Realtrac: A Comprehensive Approach to Improving Our Performance

At Realtrac headquarters, we’ve recently decided to improve the invoicing process in our software. Much like our users, we talk with our customers on a daily basis to stay current on the state of their businesses. We also get feedback on their needs to determine how we can best help them succeed. We've honed a few practices that have helped us deliver the highest quality manufacturing ERP system around - and we wanted to share some of those ideas with you.

Once upon a time, most users of the Realtrac Performance ERP system had relatively small and simple shops. Many were made-to-order shops, so when an order for a certain volume of a specific part came in, our users would fire up a new job, build the parts, then ship them directly to the customer. Nice, clean, easy.

Thankfully, many shops using Realtrac have grown and prospered, and many have much more complex invoicing needs. Our shops not only make-to-order, they also make parts for inventory. They may have multiple locations working on the same part, or they may buy parts and services from other sources to combine into a final product. And, while the Realtrac system is flexible enough to support all of these options, we know we can do better.

The key point of this little blog post is that we here at Realtrac are constantly asking the question: "How can we make our product better? How can we make things easier? As we know (and I'm sure most of our customers do as well), merely saying "we constantly challenge ourselves and welcome critiques of our processes and product" is a lot easier than actually embracing that philosophy.

Quite simply, for a lot of workers (Realtrac development nerds included!), it's not always easy to balance the pride in a product with remaining humble and open to suggestions. Through trial and error, we've found some approaches to help improve the quality of our product, and we thought these kinds of ideas might help our existing and hopefully future Realtrac Performance ERP users.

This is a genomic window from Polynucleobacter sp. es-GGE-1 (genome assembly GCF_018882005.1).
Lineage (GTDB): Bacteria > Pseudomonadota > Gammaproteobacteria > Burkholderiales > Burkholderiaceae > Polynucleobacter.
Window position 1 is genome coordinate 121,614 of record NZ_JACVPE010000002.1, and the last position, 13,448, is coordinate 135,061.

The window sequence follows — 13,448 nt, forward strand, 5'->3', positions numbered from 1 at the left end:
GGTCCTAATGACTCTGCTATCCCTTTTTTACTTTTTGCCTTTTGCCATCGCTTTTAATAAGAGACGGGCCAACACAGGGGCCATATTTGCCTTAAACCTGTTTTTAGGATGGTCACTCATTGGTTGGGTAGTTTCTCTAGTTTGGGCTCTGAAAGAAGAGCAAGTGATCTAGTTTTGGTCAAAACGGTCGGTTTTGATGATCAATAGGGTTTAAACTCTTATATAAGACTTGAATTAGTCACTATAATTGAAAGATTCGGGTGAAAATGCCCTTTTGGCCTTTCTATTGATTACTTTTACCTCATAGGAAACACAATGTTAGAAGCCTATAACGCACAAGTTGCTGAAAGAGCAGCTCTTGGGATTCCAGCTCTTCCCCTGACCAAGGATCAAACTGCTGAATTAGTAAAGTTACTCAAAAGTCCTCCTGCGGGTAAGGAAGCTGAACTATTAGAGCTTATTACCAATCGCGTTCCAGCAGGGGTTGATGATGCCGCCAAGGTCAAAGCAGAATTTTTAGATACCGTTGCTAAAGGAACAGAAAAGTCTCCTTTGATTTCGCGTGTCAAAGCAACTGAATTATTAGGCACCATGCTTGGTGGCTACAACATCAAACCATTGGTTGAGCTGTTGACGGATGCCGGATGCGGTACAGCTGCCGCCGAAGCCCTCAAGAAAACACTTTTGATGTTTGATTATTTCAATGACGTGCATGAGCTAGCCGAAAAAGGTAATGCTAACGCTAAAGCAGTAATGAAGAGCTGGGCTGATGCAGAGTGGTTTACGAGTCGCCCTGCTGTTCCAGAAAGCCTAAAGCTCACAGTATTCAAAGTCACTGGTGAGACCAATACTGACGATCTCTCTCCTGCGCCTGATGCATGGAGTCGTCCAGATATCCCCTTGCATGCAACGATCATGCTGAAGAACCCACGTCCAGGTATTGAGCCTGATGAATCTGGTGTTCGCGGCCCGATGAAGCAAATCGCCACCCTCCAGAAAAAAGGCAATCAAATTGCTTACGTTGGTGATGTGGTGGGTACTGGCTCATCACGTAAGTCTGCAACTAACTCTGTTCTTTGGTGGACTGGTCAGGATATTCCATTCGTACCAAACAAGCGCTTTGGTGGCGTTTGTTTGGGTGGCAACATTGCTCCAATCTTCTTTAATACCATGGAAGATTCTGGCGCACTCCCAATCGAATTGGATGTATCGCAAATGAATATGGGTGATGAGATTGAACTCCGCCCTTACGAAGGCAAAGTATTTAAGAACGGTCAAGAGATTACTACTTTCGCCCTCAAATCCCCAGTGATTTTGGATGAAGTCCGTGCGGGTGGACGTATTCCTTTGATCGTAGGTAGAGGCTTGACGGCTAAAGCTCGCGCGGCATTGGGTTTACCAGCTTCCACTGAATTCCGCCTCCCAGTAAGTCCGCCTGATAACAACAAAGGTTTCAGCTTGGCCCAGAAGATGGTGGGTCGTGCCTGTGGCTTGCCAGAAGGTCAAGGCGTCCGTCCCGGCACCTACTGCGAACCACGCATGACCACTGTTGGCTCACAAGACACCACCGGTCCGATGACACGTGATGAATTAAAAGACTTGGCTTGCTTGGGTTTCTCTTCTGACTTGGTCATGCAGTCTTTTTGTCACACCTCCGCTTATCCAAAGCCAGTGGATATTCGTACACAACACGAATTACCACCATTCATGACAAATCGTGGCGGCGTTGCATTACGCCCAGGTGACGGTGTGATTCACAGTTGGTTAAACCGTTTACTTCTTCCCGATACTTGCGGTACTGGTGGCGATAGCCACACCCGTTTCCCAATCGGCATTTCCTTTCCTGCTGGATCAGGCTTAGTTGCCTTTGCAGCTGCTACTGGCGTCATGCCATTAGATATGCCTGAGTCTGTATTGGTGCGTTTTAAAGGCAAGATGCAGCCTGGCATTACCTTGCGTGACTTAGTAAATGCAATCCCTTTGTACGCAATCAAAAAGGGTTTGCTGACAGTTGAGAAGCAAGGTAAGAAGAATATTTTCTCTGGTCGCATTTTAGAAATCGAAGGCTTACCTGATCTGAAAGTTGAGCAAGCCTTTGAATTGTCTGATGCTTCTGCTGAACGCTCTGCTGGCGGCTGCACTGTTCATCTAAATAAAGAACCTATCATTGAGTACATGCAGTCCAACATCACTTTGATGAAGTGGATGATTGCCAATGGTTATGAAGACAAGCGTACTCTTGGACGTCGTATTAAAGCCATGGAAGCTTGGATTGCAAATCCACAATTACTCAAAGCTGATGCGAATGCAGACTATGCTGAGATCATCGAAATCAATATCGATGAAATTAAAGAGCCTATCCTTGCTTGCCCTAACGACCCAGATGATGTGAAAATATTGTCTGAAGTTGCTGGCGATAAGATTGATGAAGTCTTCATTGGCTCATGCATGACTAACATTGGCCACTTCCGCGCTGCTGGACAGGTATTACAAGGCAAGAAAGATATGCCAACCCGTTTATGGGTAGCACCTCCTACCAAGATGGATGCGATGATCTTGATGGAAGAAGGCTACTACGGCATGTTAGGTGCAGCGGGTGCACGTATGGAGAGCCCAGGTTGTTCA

* Start with the end goal. Don't solely focus on the specific flaw or detail.

When we notice a flaw in something, be it the Realtrac software or a widget being produced on the shop floor, the most common reaction is to immediately begin the attacking the issue. While we absolutely want to address the issue, it's important to first identify our goals. What exactly are we trying to achieve by fixing the issue?

So, specific to Realtrac, we knew we could improve the process of invoicing and shipping separate parts – namely, pulling finished items from inventory, reselling other goods from our inventory, and pulling parts from active jobs for shipping. But instead of focusing only on that specific issue, we took a step back to examine a larger question: Can we improve the overall process of invoicing and shipping, regardless of how simple or complex the invoice is? If we can actually improve other, more common scenarios - let's go for it!

Instead of simply pointing a finger at a single employee, process, or workstation, this approach gives everyone a chance to review the whole system to look for other added benefits. Since implementing this approach, we’ve received much more buy-in across our company, plus we get all sorts of unintended benefits we may not have gotten if we’d focused only on the individual problem itself.